Prevent Fraud in Your Nonprofit

Nonprofits are even more susceptible to fraud losses than other organizations because of typically lower levels of staffing and technology. Fraud is also more prevalent in nonprofits due to a common assumption that everyone working there, especially volunteers, is nice, honest, and trust-worthy.

Unfortunately, high levels of trust and low levels of staffing and technology can give free reign to people who are unscrupulous or experiencing extreme financial pressures. A lack of processes and controls can give those individuals the opportunity to steal donations that nonprofits work really hard to raise. Not to mention that being a good nonprofit steward is part of the trust relationship with financial donors.

Recognizing that fraud can happen and implementing a proactive action plan help to prevent nonprofit fraud. Nonprofits can implement practical and cost-effective steps to minimize the chance that a fraudulent act will occur by taking these three fraud prevention tips:


  • Separate Tasks – The most powerful weapon against fraud is separating tasks or duties. Separation of duties prevents one person from having too much control over financial activities, like separating expense approval and check signing from the person who reconciles the bank account.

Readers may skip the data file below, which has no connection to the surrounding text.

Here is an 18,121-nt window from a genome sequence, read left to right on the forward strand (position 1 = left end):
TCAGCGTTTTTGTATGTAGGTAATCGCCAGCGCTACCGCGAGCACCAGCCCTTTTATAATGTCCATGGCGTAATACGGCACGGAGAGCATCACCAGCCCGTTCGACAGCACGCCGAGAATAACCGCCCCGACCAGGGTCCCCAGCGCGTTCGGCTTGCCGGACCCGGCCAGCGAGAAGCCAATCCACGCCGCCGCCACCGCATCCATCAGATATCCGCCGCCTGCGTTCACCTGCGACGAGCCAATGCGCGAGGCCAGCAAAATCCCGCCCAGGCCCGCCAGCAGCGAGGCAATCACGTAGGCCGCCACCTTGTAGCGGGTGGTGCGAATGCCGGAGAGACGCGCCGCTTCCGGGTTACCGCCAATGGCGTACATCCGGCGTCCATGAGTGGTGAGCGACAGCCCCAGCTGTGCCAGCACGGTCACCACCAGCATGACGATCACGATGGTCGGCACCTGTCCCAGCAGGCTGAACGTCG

• Report Anomalies – Identify anomalies, or exceptions, from expected conditions or results highlights events or actions for additional review and action. Reporting unusual activity or results to an independent reviewer could end up drawing attention to and ending fraudulent activities.


  • Independent Oversight – Periodic independent reviews performed by a knowledgeable party is another way to safeguard nonprofit financial assets. Methods include audits and effective governance, such as the Board’s financial statement review and the Treasurer’s review of all expenses incurred by the Executive Director.


Recognizing that fraud can happen and implementing a proactive action plan to minimize the risk are important steps for preventing nonprofit fraud. Powerful weapons like separating tasks, reporting anomalies and independent oversight reduce the risk of losing donations that nonprofits work really hard to raise.

Award or Cyber Threat?

I don’t generally believe in coincidences, but one sure happened to me last week. On the very same day that I was talking to a colleague about how obvious phishing e-mails can be, I received a cleverly-disguised phishing message that was very tempting…at first.